Chetton (St. Giles)

CHETTON (St. Giles), a parish, in the union of Bridgnorth, hundred of Stottesden, S. division of Salop, 4 miles (S. by W.) from Bridgnorth; containing, with the chapelry of Loughton, 693 inhabitants. The parish is situated on the road from Bridgnorth to Ludlow, and intersected in the southern part by the road to Cleobury-Mortimer; it comprises by measurement 4945 acres, the surface of which is undulated, and the soil a strong clay, resting upon marl and coarse limestone, with some sandstone. Coal of moderate quality and of sulphureous smell is procured in tolerable quantity. Clay for brick-making, which is carried on to some extent, is obtained near the collieries; and in the parish generally is found a brecciated limestone, which, when burnt, is of a reddish colour, and is used for manure, but considered to have only half the strength of white lime. There is likewise abundance of red sandstone alternated with the limestone, which is used for rubble-masonry and for building cottages: in the southeast portion of the parish, white freestone of good quality is quarried; and there is also some good flagstone. A few inconsiderable streams intersect the surface and run into the Severn. The living is a rectory, with the livings of Deuxhill and Glazeley consolidated in 1760, valued in the king's books at £11; patron, T. W. W. Browne, Esq. The tithes, including those of Loughton, have been commuted for £654. 14. 9., and the glebe comprises 11 acres. The nave of the church was rebuilt about the year 1770; the tower was rebuilt in 1830, and, like the chancel, which is ancient, is in the early English style. There is a bequest of about £8 per annum for teaching children; a national school was erected in 1821. The produce of bequests amounting to £260, is distributed among the poor in bread and clothing.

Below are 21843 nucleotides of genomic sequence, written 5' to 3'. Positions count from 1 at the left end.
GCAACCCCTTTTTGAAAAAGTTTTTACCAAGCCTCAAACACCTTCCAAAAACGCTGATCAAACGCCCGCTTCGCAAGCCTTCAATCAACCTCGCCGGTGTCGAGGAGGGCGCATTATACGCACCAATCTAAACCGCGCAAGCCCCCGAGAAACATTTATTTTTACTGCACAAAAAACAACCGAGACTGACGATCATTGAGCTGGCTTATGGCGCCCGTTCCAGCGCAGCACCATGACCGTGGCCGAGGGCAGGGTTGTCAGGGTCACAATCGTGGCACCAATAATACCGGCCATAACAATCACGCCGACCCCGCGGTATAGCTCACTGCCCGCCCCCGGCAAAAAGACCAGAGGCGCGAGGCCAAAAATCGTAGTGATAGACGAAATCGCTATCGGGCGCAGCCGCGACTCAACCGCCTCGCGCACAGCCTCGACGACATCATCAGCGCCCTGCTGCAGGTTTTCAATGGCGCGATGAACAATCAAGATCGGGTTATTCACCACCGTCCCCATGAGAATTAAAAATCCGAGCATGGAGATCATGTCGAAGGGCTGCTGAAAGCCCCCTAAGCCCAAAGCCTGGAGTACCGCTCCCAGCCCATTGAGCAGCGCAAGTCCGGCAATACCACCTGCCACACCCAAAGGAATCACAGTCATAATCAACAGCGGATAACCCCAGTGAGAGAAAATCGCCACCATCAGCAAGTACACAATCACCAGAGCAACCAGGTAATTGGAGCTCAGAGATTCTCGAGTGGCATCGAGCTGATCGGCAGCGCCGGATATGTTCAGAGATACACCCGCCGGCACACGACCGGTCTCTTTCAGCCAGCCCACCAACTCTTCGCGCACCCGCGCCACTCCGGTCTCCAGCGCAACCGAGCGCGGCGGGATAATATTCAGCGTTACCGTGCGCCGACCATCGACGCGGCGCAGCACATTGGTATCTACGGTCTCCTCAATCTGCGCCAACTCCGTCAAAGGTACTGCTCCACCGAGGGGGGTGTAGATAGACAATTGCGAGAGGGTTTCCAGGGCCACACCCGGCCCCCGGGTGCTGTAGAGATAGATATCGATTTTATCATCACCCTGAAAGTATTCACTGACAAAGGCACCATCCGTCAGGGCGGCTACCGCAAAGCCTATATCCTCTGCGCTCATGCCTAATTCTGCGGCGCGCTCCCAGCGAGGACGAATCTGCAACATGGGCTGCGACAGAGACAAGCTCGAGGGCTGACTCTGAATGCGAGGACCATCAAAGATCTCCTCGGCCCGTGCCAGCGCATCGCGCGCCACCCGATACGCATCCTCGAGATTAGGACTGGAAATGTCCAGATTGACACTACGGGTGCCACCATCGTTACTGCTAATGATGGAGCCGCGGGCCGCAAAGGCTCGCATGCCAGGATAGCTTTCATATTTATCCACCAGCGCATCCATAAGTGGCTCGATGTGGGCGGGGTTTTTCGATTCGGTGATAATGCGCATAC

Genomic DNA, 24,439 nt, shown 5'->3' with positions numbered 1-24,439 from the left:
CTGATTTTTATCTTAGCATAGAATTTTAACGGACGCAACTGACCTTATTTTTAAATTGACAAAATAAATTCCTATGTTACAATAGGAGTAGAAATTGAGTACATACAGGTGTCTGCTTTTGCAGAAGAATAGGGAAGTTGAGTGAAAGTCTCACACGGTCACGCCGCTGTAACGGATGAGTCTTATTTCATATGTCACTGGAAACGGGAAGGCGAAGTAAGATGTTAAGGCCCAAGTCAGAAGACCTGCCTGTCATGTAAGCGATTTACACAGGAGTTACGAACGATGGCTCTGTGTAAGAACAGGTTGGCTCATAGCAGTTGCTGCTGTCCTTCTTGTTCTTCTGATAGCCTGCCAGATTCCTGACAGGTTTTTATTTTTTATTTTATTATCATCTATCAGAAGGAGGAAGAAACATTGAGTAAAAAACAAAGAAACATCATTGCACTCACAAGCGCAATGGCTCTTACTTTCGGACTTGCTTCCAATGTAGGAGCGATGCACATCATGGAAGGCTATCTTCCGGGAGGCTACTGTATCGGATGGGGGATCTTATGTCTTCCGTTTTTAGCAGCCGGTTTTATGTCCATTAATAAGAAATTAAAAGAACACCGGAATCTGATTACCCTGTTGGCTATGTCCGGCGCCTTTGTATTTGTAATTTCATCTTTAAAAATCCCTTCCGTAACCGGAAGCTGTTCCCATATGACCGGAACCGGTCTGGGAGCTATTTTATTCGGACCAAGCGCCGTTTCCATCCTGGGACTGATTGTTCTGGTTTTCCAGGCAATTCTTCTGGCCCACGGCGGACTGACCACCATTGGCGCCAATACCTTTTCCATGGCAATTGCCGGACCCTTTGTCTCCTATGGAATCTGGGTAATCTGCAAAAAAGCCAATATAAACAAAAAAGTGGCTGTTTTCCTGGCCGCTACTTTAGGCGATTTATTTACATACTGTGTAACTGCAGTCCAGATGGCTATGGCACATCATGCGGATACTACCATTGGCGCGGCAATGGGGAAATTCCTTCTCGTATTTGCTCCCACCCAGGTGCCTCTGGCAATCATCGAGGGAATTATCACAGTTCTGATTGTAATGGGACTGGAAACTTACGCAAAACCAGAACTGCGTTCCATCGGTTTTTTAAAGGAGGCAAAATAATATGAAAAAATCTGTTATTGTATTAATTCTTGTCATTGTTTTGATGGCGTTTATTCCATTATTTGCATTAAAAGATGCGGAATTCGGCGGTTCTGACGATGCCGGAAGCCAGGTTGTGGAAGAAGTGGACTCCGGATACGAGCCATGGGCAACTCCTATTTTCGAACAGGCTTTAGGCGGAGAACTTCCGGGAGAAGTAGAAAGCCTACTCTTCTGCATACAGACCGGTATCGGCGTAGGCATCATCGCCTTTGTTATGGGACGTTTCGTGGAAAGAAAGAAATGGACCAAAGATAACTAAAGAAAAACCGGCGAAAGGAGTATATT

Transcribed from A Topographical Dictionary of England, by Samuel Lewis, 7th edition, published in 1848.

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